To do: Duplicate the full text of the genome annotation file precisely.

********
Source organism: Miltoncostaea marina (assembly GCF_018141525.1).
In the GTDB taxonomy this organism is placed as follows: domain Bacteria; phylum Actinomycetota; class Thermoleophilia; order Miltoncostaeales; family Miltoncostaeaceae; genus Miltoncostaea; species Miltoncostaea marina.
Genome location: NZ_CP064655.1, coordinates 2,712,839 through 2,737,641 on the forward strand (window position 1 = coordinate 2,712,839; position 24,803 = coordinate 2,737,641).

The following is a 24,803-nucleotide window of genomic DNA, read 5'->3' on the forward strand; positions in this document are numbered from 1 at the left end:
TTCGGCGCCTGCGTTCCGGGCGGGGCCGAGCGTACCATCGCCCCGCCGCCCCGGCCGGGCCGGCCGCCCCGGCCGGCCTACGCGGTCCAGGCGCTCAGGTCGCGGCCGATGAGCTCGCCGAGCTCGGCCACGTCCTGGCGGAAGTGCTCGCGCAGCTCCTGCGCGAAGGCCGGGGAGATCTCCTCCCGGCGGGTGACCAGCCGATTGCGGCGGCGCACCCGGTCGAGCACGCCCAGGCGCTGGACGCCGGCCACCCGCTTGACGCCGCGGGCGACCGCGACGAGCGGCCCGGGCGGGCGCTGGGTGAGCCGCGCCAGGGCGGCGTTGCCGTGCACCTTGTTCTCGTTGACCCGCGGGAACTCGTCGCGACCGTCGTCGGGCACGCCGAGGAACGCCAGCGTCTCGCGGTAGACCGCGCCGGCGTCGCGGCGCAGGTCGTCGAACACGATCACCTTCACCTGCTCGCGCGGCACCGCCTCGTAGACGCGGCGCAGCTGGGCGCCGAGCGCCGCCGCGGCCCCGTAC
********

Source organism: Miltoncostaea marina (assembly GCF_018141525.1).
In the GTDB taxonomy this organism is placed as follows: domain Bacteria; phylum Actinomycetota; class Thermoleophilia; order Miltoncostaeales; family Miltoncostaeaceae; genus Miltoncostaea; species Miltoncostaea marina.
Genome location: NZ_CP064655.1, coordinates 2,712,839 through 2,737,641 on the forward strand (window position 1 = coordinate 2,712,839; position 24,803 = coordinate 2,737,641).

The following is a 24,803-nucleotide window of genomic DNA, read 5'->3' on the forward strand; positions in this document are numbered from 1 at the left end:
TTCGGCGCCTGCGTTCCGGGCGGGGCCGAGCGTACCATCGCCCCGCCGCCCCGGCCGGGCCGGCCGCCCCGGCCGGCCTACGCGGTCCAGGCGCTCAGGTCGCGGCCGATGAGCTCGCCGAGCTCGGCCACGTCCTGGCGGAAGTGCTCGCGCAGCTCCTGCGCGAAGGCCGGGGAGATCTCCTCCCGGCGGGTGACCAGCCGATTGCGGCGGCGCACCCGGTCGAGCACGCCCAGGCGCTGGACGCCGGCCACCCGCTTGACGCCGCGGGCGACCGCGACGAGCGGCCCGGGCGGGCGCTGGGTGAGCCGCGCCAGGGCGGCGTTGCCGTGCACCTTGTTCTCGTTGACCCGCGGGAACTCGTCGCGACCGTCGTCGGGCACGCCGAGGAACGCCAGCGTCTCGCGGTAGACCGCGCCGGCGTCGCGGCGCAGGTCGTCGAACACGATCACCTTCACCTGCTCGCGCGGCACCGCCTCGTAGACGCGGCGCAGCTGGGCGCCGAGCGCCGCCGCGGCCCCGTAC